How to Record Unearned Revenue

Unearned revenue is money received for goods and services that have not yet been provided. In order to ensure your net profit is accurate, you must record unearned revenue properly.

Updated June 24, 2020

When customers pay you for goods and services that you’ve provided, the money is considered earned revenue. But what happens when your customer pays you a year in advance for services that you haven’t yet provided?

That’s considered unearned revenue, and there’s a special way to record it.

Overview: What is unearned revenue?

It’s always great to be paid in advance for goods and services yet to be delivered. However, until those products or services have been provided to your customers, any money received in advance is considered unearned revenue.

If you provide subscriptions or services, you or your bookkeeper will likely be recording unearned revenue on a regular basis. In addition, property management companies, insurance companies, and other companies that require an advance payment frequently need to record unearned revenue.

This is because according to the revenue recognition principle, revenue should be recognized in the same period in which goods or services are provided.

If your customer pays you a year in advance for your editing services, you can only recognize the revenue for the month in which goods and services have been provided.

The balance of the money paid early will remain in the unearned revenue account and should only be recognized as the goods and services are provided each month.

An example of unearned revenue

For instance, if your customer pays you $12,000 in January for professional services for the year, only $1,000 of that payment will be considered earned revenue for the month of January, with the other $11,000 considered unearned revenue.

Each month, a portion of the unearned revenue remaining in the account will be recognized as revenue as the goods and services are provided. If you’re using accounting software, you can create a recurring journal entry for each month, eliminating the need to create a separate entry each month.

Unearned revenue vs. accrued revenue: What's the difference?

Unearned revenue, sometimes referred to as deferred revenue, represents advance payments a company receives for goods or services that have not yet been provided. Using accrual accounting, or double-entry accounting, you’ll need to record unearned revenue as a liability.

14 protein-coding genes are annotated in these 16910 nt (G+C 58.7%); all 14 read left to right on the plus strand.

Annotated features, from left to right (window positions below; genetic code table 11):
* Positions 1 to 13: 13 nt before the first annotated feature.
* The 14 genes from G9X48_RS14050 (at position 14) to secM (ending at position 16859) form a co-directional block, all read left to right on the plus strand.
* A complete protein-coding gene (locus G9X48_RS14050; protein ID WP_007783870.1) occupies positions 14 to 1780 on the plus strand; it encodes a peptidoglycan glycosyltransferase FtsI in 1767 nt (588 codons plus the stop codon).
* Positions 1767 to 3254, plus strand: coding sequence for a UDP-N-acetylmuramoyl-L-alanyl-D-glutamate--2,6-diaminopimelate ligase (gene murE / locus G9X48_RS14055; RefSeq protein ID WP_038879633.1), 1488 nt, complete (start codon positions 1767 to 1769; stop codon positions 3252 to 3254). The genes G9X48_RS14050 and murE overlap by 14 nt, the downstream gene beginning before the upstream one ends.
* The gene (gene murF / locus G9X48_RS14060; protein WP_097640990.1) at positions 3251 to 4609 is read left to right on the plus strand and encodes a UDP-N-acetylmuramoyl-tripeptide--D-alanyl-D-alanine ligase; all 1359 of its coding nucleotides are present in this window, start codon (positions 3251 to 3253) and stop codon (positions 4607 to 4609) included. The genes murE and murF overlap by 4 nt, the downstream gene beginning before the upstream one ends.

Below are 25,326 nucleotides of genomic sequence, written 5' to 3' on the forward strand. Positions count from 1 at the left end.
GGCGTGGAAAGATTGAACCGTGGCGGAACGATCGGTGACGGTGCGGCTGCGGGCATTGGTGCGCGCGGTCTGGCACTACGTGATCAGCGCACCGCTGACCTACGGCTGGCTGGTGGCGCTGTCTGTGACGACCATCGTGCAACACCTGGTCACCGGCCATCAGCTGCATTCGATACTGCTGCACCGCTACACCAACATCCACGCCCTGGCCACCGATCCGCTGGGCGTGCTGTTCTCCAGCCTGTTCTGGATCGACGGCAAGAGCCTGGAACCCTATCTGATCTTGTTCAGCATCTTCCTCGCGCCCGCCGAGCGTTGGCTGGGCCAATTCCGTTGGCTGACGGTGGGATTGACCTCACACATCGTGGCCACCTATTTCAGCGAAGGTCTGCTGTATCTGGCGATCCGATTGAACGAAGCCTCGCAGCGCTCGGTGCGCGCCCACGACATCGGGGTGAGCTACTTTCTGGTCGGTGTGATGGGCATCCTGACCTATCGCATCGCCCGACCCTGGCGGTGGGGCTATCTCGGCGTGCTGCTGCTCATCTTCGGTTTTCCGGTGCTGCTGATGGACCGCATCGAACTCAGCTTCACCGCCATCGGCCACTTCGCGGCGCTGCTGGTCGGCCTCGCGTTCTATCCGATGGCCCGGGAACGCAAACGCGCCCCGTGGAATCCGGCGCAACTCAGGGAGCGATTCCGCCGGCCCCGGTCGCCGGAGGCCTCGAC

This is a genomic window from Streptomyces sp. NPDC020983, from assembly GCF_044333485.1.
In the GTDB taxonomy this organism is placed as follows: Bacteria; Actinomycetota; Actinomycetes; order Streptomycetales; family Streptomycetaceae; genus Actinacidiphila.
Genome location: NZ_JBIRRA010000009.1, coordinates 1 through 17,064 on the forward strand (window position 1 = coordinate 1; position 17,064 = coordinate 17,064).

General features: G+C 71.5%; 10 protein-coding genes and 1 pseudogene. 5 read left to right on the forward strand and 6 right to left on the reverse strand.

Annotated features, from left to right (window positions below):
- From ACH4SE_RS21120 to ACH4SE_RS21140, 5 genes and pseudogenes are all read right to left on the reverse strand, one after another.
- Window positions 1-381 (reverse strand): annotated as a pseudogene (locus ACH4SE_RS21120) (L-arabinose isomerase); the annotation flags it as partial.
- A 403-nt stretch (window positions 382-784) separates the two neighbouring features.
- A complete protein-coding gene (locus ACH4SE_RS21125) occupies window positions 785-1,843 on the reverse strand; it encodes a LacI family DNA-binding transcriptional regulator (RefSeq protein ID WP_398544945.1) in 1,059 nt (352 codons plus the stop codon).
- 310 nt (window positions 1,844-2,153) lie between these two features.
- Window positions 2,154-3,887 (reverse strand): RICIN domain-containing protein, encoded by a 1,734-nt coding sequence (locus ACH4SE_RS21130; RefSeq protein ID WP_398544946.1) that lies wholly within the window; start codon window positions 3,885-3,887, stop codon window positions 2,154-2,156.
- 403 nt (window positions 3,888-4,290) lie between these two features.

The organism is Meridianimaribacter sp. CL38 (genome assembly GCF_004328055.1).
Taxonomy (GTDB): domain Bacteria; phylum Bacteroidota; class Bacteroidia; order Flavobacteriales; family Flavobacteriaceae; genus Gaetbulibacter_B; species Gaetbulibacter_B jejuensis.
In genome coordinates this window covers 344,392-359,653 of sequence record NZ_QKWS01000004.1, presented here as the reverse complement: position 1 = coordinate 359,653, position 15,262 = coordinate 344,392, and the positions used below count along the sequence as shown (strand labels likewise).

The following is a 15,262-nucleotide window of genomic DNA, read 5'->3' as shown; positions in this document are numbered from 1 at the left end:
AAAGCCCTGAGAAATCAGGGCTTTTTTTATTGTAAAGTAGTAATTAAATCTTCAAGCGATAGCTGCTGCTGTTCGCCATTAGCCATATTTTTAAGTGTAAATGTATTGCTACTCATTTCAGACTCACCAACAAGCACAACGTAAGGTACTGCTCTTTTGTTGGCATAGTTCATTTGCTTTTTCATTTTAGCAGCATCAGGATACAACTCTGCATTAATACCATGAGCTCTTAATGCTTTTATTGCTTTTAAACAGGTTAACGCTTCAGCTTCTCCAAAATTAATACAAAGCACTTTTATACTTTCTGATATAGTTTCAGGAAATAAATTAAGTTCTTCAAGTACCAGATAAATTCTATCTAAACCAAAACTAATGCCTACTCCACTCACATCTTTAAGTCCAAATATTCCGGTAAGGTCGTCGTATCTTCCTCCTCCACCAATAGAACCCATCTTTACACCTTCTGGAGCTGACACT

Unearned revenue liabilities will appear on your balance sheet until goods and services for the period are provided to the customer(s) who have paid early. At that time, the unearned revenue will be recognized as revenue on your income statement.

The journal entry to record a prepayment would be:

Date Account Debit Credit
1-15-2020 Cash $12,000
1-15-2020 Unearned Revenue $12,000

By posting the payment to the unearned revenue account, the revenue will not be recognized until the goods or services are provided. On January 31, to recognize revenue for January, you can record the following unearned revenue journal entry:

Date Account Debit Credit
1-31-2020 Unearned Revenue $1,000
1-31-2020 Revenue $1,000

Because services have been delivered for January, you can recognize the amount of revenue that should be allocated to January, which is $1,000. The balance of the $12,000 payment remains in unearned revenue until goods and/or services have been delivered for February.

This journal entry should be recorded monthly until the revenue for the entire year has been properly recognized.

Accrued revenue is the revenue you’ve already earned by providing goods and services to your customer, but have not yet received payment for.

Your accounts receivable balance is considered accrued revenue because, again, according to the revenue recognition principle, revenue should be recorded in the period in which goods and services were provided. You’ll record your accrued revenue as follows:

Date Account Debit Credit
1-15-2020 Accounts Receivable $1,200
1-15-2020 Revenue $1,200

By crediting the revenue account, you’re recognizing it when it’s earned, and you'll reduce the accounts receivable account when the bill is paid:

Date Account Debit Credit
2-13-20220 Cash $1,200
2-13-2020 Accounts Receivable $1,200

How to record unearned revenue

Unearned revenue accounting is a simple process. Let’s work through another example of how to record unearned revenue.

On January 15, you receive a payment in the amount of $15,000 from one of your customers. The payment represents editing services you'll be providing for the months of February, March, and April. You'll need to record the initial payment as follows:

Date Account Debit Credit
1-15-2020 Cash $15,000
1-15-2020 Unearned Revenue $15,000

You don’t need to recognize any revenue in January because your services do not start until February. Your next journal entry will be as follows:

Date Account Debit Credit
2-28-2020 Unearned Revenue $5,000
2-28-2020 Revenue $5,000

The journal entry represents payment for the goods and services (editing) that you provided in the month of February. You'll record the same journal entry for March and April as well.

Recognize and record your revenue properly

Accounting for unearned revenue is a simple, two-step process: recording the initial payment, and then recording an adjusting entry when the revenue is earned.

What happens if you don’t record unearned revenue properly? Improper revenue reporting may not affect very small businesses, but it can definitely affect larger businesses.

Perhaps the biggest impact would be inaccurate financial statements, with revenue totals overstated in the month when the prepayment is received, and understated in all subsequent months.

Accurately recording your unearned revenue will help keep your books straight and provide valuable insights into the health of your business.

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